My adult elementary class very kindly decided to take me out for a meal after the last lesson. They've been a lovely class, and one of the high points of the year. Everybody gets on well, people have a laugh, and even the weaker ones have really come on. Just a two-hour lesson then, a bit of fun for everyone, no need for any prep surely...

And then I open the book, and realise I've made a terrible mistake. The last lesson, and it's on the bloody Present Perfect. The Present Perfect is a sod of a thing to teach. It has no equivalent in Italian so you can't just directly translate from one language to the other. What the hell is this doing here, tucked away at the end of the book? And why didn't I spend more time on prep so I could have swapped in something else. As it is I'll just have to plough through it and hope it doesn't scar them too much...

Giovanni looks beaten at the end of the lesson. 'Ci hai ucciso stasera', he says. 'You have killed us this evening'. I'm a bit worried that the offer of dinner is going to be withdrawn; but then he smiles. 'From now on, everything in Italian. Vendetta!!'

So we drive out into the country. Quite a way, if truth be told, and I'm starting to wonder if maybe I pushed them too far and any moment now the car is going to pull over and they'll start digging a shallow grave. And then I see an elderly lady crossing the road ahead of us. The driver hasn't noticed.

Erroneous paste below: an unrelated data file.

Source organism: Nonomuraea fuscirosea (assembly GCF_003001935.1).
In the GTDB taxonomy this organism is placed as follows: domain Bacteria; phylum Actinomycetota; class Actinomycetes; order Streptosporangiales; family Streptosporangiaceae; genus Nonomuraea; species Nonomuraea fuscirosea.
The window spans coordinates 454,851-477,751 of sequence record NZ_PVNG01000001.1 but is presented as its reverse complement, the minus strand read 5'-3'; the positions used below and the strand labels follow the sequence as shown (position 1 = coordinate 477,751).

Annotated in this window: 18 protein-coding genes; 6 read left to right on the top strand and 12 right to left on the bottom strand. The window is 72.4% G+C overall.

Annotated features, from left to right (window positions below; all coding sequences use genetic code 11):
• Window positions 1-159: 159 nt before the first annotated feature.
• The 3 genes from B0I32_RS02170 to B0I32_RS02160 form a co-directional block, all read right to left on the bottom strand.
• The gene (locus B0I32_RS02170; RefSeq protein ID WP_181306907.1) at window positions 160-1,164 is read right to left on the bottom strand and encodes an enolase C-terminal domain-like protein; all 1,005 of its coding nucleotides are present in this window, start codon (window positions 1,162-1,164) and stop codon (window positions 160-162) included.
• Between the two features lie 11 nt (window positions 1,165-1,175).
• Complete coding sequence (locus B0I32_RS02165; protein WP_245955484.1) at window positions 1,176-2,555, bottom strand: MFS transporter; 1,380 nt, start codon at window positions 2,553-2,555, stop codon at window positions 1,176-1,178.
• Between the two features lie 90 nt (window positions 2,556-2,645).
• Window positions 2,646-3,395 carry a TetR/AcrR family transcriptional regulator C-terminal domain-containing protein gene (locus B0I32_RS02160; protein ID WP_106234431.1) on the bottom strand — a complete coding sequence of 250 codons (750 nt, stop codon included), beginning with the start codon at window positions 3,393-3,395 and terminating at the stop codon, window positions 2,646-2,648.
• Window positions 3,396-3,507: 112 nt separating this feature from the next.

Time stops.

I want to scream something but I can't think of the word "Stop!" in Italian. Then I realise I can't even think of it in English. We are going to take the life of an old woman because I can't think of the word "Stop" in any language at all. All I can come up with is a strangulated "NGARRGHHH!!!" as I flap helplessly at the dashboard. And somehow this works. Brakes are slammed on and we screech to a halt. She doesn't even break her stride...

As for the meal itself, well, I was expecting a beer and a pizza. I'd have been more than happy with a beer and a pizza. But what we actually have is a four-course meal of truly exceptional quality, with not a few glasses of wine, and coffee and grappa to follow. Everyone says they'll be back in the autumn. "Will you still be our teacher, Philip?" Of course I will. I'm not letting anyone else pinch this lot...

Later that evening, as I walk - reasonably steadily - over the Calatrava bridge, I reflect on the past couple of weeks. I earn next to nothing. But I have students who buy me nice meals, packets of handkerchiefs, and small nodding turtles. I am a lucky man.